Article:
Mahatma’s philosophy of non-violence was the avoidance to practice consciously and unconsciously violence in any form or activity in our day to day existence. Violence which includes rape, war or murder, are those that most of us do not indulge in and hence we often don’t see ourselves as violent. But most violence is not apparent, nor does it have a physical form. To Bapu, violence can be both physical and passive. Passive violence includes anger, hate, bigotry, name calling, insults, rude teasing and all forms of oppression, discrimination and suppression, as well as not recognising these around us. Given this framework, none of us can truly disassociate ourselves from violence.

Gandhi taught that all life is unified whole. Violence committed against another person is at the same time violence committed towards one's own self. We more readily justify violence against others when we perceive them as separate and different from us. However, because we are unaware of our connection to others, we are also unaware that we are hurting ourselves at the same time. We must break down the barriers of ignorance that keep us from knowing others. We must get out of our class, gender, racial, caste, religious and cultural privileged comfort zones. This is the work of becoming who we need to be — as individuals and as a community.

First, we must identify within ourselves our own acts of passive violence as part of the problem as opposed to seeing the problem as outside ourselves or in “those people”, or “that country”, or “those beliefs”. We must take action to eradicate our negative tendencies even if no one else around us is doing so. Gandhi said, “nonviolence has to be pursued in the face of violence raging around you. Nonviolence with a nonviolent man is of no merit.”

For example, how do you react when your boss, spouse or co-worker treats you unfairly and does not want to dialogue with you? As you express your reaction, you are either manifesting the change you wish to see in the world or not. Peace is not a passive state where there is no conflict. It is the dynamic manifestation of each person’s struggle between their negativity and their capacity and willingness to respond to evil behaviour without engaging in passive or physical violence. In waging this intense, internal and external battle, we become the change we need to be and want to see around us. Peace is in equality and achieved through allyship. Peace is in advocacy and heard through amplifying voices that have been conventionally hushed. Peace is in breaking down the status quo and in learning, it is accessed through education – both of the world around, but more importantly the universe within.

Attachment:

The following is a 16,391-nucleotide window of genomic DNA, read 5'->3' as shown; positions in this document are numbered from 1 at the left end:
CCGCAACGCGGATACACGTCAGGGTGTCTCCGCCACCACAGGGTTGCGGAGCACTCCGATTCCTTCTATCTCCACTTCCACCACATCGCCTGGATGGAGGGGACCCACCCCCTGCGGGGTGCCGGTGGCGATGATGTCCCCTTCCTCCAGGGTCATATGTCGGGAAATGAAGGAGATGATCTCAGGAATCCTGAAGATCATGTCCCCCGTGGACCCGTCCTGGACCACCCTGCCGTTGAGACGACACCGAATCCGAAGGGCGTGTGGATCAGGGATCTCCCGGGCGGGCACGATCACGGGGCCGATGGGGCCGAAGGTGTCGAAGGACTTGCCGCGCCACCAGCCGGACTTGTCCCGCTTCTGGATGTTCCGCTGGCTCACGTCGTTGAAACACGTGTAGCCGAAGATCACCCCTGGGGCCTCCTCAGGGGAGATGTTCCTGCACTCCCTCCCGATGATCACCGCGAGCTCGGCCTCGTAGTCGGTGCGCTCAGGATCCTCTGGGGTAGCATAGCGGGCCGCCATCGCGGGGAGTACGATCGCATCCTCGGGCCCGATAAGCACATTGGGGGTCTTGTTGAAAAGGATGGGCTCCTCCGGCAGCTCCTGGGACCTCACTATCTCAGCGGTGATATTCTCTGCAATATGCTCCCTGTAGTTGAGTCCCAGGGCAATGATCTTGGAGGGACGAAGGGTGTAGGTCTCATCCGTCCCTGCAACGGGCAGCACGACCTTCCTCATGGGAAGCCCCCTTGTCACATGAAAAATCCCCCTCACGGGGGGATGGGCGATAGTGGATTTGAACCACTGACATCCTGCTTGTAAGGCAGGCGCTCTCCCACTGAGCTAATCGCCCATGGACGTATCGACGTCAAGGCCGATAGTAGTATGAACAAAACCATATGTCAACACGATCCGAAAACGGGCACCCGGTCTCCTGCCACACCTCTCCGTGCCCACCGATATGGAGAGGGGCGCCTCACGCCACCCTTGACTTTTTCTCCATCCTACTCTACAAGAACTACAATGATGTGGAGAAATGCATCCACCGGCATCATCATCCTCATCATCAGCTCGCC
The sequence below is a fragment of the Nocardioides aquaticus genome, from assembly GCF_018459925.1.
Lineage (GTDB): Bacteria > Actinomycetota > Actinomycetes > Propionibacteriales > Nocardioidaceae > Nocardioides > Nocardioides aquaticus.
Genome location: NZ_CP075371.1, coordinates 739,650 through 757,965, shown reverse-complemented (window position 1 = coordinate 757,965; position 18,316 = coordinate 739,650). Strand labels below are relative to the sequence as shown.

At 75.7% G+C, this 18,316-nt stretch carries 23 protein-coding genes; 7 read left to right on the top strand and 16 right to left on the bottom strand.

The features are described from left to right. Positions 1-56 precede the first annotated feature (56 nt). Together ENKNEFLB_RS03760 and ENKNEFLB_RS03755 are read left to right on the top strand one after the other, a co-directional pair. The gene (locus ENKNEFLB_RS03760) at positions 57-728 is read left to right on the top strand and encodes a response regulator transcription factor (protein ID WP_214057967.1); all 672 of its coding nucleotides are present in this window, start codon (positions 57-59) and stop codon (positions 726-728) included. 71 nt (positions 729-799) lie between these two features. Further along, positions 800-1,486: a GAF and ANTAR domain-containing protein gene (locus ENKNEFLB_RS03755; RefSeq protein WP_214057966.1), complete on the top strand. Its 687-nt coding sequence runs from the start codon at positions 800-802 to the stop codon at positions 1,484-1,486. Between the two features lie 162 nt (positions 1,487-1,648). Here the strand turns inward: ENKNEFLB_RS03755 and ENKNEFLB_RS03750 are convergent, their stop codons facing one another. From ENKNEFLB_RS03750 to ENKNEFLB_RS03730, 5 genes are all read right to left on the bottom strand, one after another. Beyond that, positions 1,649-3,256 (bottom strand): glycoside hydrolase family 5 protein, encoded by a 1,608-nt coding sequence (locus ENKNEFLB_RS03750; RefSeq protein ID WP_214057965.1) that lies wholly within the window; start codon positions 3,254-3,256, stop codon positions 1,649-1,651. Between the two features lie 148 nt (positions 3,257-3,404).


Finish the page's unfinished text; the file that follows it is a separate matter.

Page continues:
The democratic process which is the cornerstone of any successful nation has its bedrock in equal and total participation of all the people. But this equality can only be true if there is improvement of the quality of citizenship.

Gandhi rejected colonial education and put forward an alternative to it. His ideas on education were the introduction of education closer to life, with which one can relate to, not an abstraction in the school curriculum. The philosophy behind his thought was to not burden the child with artificially crafted situations and, at the same time, also contribute to restructuring of the schools as a social system.

His social philosophy of ‘basic education’ thus helped to percolate a system of acceptance and inclusion. Gandhism galvanised many and helped to break the shackles of imperialism in the early half of the last century. It is needed again today to shatter the shackles which impress us in our shallow chambers of animosity, hostility, hatred and individualism and lead us to the chambers of fraternity and brotherhood. And in these regards the life and times and thoughts and deeds of Gandhi are relevant even today.

Our hope is that the readers today will be blessed through feeling the true Gandhism through his writings and will be able to discover the Mahatma which resides within them. The readings and discovery will assist them in understanding love, realize god and goodliness, and become brave towards the injustice and insult to humanity that exist around us.

After all, as Mahatma had espoused, “…. the only tyrant I accept in this world is the still voice within”

Disclaimer:Sreyoshi Bhaduri is Manager, Global People Research & Analytics, McGraw Hill, New York. Dr Indrani Bhaduri is Professor of Education at NCERT, New Delhi. Views expressed are personal.